Once your bankruptcy case is filed, creditors are prohibited from contacting you to collect debts. The filing of the bankruptcy case stops all collection efforts including but not limited to foreclosures, wage garnishments, repossessions and lawsuits. This is referred to as the automatic stay.
Within 7 to 10 days after we file your bankruptcy petition, the Bankruptcy Court will send you and each of your creditors a Notice of the Meeting of Creditors. The Notice contains important information about your case such as the case number, the hearing date and time, the location of the hearing, and other deadlines and information related to your case. Now that you have a case number, you can proceed to take the second required bankruptcy course so that you will be eligible for your bankruptcy discharge.
First Meeting of Creditors
You are required to attend the Meeting of Creditors. Your attorney will be with you at the hearing but you are the one that must testify and answer questions under oath. It is a simple process whereby you answer questions for a bankruptcy trustee — there is no judge present at the hearing. Your hearing will last approximately 5 to 10 minutes depending on your case.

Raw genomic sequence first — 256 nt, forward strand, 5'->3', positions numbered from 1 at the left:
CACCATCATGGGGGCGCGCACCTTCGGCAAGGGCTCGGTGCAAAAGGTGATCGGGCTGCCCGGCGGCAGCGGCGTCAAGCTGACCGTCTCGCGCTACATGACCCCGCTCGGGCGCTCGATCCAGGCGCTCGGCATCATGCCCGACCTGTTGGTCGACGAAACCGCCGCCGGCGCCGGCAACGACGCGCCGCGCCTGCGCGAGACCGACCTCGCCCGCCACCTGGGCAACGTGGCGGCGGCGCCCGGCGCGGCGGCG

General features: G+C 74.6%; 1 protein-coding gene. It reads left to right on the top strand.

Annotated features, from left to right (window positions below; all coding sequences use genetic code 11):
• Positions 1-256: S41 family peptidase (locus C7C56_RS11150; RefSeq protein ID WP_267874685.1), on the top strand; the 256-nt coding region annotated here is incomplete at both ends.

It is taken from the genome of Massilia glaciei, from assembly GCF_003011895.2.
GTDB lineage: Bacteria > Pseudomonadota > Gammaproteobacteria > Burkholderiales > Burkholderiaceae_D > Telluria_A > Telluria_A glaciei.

The trustee asks you questions about your income, expenses, assets, debts and financial history. The questions the trustee asks at the hearing are the same questions that you have already answered for our office at least once during the preparation of your bankruptcy petition, schedules and statements. Creditors may appear at the hearing to ask questions; however, this is rare and typically only occurs in large bankruptcy cases or business cases.
After the Meeting of Creditors
What happens after the meeting of creditors depends on your case. In a Chapter 7 case, the next step would be to complete the Debtor Education course, if you have not already done so, and then wait 60 days until you receive your discharge order and the case is closed.